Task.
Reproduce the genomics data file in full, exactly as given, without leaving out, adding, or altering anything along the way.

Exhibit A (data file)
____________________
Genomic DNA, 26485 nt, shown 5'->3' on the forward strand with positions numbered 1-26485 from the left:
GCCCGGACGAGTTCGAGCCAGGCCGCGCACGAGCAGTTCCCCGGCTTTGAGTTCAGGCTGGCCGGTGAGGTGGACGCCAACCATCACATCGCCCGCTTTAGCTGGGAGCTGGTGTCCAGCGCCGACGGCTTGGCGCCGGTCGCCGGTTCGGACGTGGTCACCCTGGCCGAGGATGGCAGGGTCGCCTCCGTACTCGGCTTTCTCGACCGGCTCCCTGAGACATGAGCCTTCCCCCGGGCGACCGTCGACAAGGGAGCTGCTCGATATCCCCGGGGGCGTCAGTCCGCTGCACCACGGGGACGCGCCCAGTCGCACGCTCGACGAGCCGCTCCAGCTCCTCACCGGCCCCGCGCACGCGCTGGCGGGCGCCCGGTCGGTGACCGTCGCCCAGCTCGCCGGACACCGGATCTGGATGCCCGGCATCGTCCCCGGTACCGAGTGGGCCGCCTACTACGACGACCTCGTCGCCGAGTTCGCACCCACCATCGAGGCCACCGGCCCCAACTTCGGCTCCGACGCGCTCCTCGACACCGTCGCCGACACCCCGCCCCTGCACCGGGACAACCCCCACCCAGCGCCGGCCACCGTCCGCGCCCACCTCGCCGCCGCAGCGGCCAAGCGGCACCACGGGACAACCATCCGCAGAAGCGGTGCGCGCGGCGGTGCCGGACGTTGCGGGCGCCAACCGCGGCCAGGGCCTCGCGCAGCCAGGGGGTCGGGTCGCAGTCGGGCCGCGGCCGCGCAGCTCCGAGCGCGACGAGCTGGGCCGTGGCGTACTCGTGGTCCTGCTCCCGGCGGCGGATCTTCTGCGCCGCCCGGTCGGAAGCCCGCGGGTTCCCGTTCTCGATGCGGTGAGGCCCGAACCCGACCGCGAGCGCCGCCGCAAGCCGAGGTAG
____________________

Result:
Genomic DNA, 26485 nt, shown 5'->3' on the forward strand with positions numbered 1-26485 from the left:
GCCCGGACGAGTTCGAGCCAGGCCGCGCACGAGCAGTTCCCCGGCTTTGAGTTCAGGCTGGCCGGTGAGGTGGACGCCAACCATCACATCGCCCGCTTTAGCTGGGAGCTGGTGTCCAGCGCCGACGGCTTGGCGCCGGTCGCCGGTTCGGACGTGGTCACCCTGGCCGAGGATGGCAGGGTCGCCTCCGTACTCGGCTTTCTCGACCGGCTCCCTGAGACATGAGCCTTCCCCCGGGCGACCGTCGACAAGGGAGCTGCTCGATATCCCCGGGGGCGTCAGTCCGCTGCACCACGGGGACGCGCCCAGTCGCACGCTCGACGAGCCGCTCCAGCTCCTCACCGGCCCCGCGCACGCGCTGGCGGGCGCCCGGTCGGTGACCGTCGCCCAGCTCGCCGGACACCGGATCTGGATGCCCGGCATCGTCCCCGGTACCGAGTGGGCCGCCTACTACGACGACCTCGTCGCCGAGTTCGCACCCACCATCGAGGCCACCGGCCCCAACTTCGGCTCCGACGCGCTCCTCGACACCGTCGCCGACACCCCGCCCCTGCACCGGGACAACCCCCACCCAGCGCCGGCCACCGTCCGCGCCCACCTCGCCGCCGCAGCGGCCAAGCGGCACCACGGGACAACCATCCGCAGAAGCGGTGCGCGCGGCGGTGCCGGACGTTGCGGGCGCCAACCGCGGCCAGGGCCTCGCGCAGCCAGGGGGTCGGGTCGCAGTCGGGCCGCGGCCGCGCAGCTCCGAGCGCGACGAGCTGGGCCGTGGCGTACTCGTGGTCCTGCTCCCGGCGGCGGATCTTCTGCGCCGCCCGGTCGGAAGCCCGCGGGTTCCCGTTCTCGATGCGGTGAGGCCCGAACCCGACCGCGAGCGCCGCCGCAAGCCGAGGTAG